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That not for Fame, but Virtue's better end,
He stood the furious foe, the timid friend,
The damning critic, half approving wit,
The coxcomb hit, or fearing to be hit; 3.45
Laugh'd at the loss of friends he never had,
The dull, the proud, the wicked, and the mad;
The distant threats of vengeance on his head,
The blow unfelt, the tear he never shed;
The tale reviv'd, the lye so oft o’erthrown, 350
Th'imputed trash, and dulness not his own;

Notes. may be said no less in commendation of his literary, than of his moral character. And his superior excellence in poetry is owing to it. He soon discovered in what his force lay; and he made the best of that advantage, by a sedulous cultivation of his proper talent. For having read Quintilian early, this precept did not escape him, Sunt hæc duo vitanda prorfus : unum ne tentes quod effici non possit ; alterum, ne ab eo, quod quis oprime facit, in aliud, cui minus eft idoneus, transferas. It was in this knowledge and cultivation of his genius that he had principally the advantage of his great master, Dryden ; who, by his MacFlecno, his Absolom and Achitophel, but chiefly by his Prologues and Epilogues, appears to have had great talents for this species of moral poetry; but, unluckily, he seem'd neither to understand nor attend to it.

Ibid. But floop'd to Truth] The term is from falconry; and the allusion to one of those untamed birds of spirit, which fomnetimes wantons at large in airy circles before it regards, or floops to, its prey.

Ver. 350. the lye fo oft o'erthrown] As, that he received subscriptions for Shakespear, that he fet his name to Mr. Broome's verses, &c. which, tho' publicly disproved, were neverth.cis thamelessly repeated in the Libels, and even in that called the Nobleman's Epiftle.

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The morals blacken'd when the writings 'scape,
The libeld person, and the pictur'd shape ;
Abuse, on all he lov'd, or lov'd him, spread,
A friend in exile, or a father, dead; 355
The whisper, that to greatness still too near,
Perhaps, yet vibrates on his Sov'Reign's ear ---
Welcome for thee, fair Virtue ! all the past:
For thee, fair Virtue! welcome ev’n the last!

A. But why insult the poor, affront the great ?360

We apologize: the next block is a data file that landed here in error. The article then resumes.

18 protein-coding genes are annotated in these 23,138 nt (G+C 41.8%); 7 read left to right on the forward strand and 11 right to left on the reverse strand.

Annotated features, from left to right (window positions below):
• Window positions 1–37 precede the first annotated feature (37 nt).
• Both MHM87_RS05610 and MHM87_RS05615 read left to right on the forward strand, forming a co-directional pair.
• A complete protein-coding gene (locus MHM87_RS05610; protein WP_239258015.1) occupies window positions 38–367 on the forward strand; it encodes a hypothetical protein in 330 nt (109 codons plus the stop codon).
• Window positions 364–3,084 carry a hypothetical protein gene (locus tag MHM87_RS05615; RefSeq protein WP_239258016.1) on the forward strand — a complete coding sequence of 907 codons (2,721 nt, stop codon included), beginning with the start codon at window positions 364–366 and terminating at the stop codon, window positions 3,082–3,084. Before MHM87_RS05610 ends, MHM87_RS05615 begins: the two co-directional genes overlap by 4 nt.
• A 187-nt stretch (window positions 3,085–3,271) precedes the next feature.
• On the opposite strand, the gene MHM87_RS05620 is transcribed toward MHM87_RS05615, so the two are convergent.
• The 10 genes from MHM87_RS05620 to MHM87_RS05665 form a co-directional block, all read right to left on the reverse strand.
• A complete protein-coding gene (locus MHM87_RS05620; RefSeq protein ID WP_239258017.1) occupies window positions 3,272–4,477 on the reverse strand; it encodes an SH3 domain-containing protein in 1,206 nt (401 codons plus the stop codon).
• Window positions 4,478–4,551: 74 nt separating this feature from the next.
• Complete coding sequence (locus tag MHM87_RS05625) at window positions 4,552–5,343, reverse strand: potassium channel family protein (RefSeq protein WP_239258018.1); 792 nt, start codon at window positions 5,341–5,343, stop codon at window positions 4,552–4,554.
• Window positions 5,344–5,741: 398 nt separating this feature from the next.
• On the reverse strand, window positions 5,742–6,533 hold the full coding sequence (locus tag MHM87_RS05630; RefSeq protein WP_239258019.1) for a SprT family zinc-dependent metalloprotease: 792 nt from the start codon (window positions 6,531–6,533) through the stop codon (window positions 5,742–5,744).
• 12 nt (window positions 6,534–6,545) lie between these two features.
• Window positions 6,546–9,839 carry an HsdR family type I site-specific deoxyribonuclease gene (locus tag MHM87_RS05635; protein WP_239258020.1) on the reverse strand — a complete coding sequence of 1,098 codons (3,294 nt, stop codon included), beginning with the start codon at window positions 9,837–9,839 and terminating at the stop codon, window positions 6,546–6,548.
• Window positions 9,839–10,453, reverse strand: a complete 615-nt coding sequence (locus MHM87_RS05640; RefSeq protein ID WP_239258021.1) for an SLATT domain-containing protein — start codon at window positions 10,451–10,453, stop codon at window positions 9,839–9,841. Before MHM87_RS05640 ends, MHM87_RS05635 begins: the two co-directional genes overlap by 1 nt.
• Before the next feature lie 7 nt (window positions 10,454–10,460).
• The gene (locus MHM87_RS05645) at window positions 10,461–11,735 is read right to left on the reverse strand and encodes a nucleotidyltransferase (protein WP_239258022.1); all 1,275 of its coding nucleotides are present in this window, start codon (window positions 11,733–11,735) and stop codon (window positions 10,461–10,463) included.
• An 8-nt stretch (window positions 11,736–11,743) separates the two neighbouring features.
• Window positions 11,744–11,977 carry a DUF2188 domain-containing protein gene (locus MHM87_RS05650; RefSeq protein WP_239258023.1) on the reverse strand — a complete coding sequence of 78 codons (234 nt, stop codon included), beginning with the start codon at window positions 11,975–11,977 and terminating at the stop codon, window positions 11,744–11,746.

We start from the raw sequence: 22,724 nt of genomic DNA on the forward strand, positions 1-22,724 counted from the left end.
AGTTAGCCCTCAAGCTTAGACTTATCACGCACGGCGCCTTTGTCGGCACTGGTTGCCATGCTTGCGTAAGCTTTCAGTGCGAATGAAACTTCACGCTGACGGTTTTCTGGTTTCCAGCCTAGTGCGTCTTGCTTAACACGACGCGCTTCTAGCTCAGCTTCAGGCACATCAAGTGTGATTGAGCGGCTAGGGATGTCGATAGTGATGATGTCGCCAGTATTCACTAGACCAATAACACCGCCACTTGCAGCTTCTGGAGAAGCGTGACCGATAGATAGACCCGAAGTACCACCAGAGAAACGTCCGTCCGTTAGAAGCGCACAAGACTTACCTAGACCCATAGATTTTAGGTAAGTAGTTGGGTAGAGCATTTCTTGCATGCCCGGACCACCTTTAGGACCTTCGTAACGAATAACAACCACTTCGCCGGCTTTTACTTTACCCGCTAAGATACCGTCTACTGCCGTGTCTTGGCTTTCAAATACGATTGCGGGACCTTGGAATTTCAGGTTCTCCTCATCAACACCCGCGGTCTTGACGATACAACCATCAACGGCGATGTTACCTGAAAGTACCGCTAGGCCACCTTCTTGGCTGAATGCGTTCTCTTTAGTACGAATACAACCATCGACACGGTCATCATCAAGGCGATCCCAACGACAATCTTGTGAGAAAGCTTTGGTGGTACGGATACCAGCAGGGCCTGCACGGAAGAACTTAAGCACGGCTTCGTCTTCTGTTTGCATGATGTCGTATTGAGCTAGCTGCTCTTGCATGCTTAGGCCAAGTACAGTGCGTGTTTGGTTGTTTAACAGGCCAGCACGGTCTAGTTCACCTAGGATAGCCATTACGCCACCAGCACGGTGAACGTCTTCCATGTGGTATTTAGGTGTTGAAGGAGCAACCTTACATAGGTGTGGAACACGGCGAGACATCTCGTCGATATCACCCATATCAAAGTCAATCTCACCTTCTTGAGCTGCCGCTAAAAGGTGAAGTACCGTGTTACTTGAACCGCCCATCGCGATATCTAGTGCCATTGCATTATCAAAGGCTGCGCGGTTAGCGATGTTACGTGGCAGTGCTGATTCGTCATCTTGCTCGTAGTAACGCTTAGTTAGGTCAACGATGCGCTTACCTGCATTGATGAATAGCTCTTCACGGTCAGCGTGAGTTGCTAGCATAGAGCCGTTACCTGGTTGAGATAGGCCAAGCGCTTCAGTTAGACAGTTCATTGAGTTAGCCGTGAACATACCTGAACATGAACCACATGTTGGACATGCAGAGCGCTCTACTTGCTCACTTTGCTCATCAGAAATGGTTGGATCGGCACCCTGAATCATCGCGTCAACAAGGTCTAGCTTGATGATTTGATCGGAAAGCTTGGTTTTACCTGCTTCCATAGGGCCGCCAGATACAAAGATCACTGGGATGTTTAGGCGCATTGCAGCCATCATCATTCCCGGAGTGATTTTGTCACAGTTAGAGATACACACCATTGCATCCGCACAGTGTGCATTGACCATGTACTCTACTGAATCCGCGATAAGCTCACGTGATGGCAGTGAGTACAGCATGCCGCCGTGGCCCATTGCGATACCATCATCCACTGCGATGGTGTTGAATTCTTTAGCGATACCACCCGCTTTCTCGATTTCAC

P, Aknave's a knave, to me, in ev'ry state:

VER. 351, TH imputed traß] Such as profane Psalms,
Court. Poems, and other scandalous things, printed in his Name
by Curl and others.

VER. 354, Abuse, on all be lovd, or loved him, spread.] Name-
ly on the Duke of Buckingham, the Earl of Burlington, Lord
Bathurst, Lord Bolingbroke, Bishop Atterbury, Dr. Swift, Dr,
Arbuthnot, Mr. Gay, his Friends, his Parents, and his very
Nurse, aspersed in printed papers, by James Moore, G. Ducket,
L. Welsted, Tho. Bentley, and other obscure persons. P,

VER. 356. The whisper, that to greatness slill too near,] By the whisper is meant calumniating honest Characters. Shake, spear has finely expressed this office of the sycophant of great, ness in the following line:

Rain facrificial whisperings in his car. By which is meant the immolating mens reputations to the vice or vanity of his Patron,

VER. 357. Perhaps, vet vibrates] What force and eleganco of expreslion! which, in one word, conveys to us the physical effects of sound, and the moral effects of an often repeated scandal,

Ver. 359. For thee, fair Virtue! welcome ev'n the last !] This line is remarkable for presenting us with the most amiable image of steddy Virtue, mixed with a modest concern for his

Alike my scorn, if he succeed or fail,
Sporus at court, or Japhet in a jail,
A hireling fcribler, or a hireling peer,
Knight of the post corrupt, or of the thire; 365
If on a Pillory, or near a Throne,
He gain his Prince's ear, or lose his own.

Yet soft by nature, more a dupe than wit,
Sappho can tell you how this man was bit:
This dreaded Sat’rist Dennis will confess 370
Foe to his pride, but friend to his distress:
So humble, he has knock'd at Tibbald's door,.
Has drunk with Cibber, nay has rhym'd for Moor.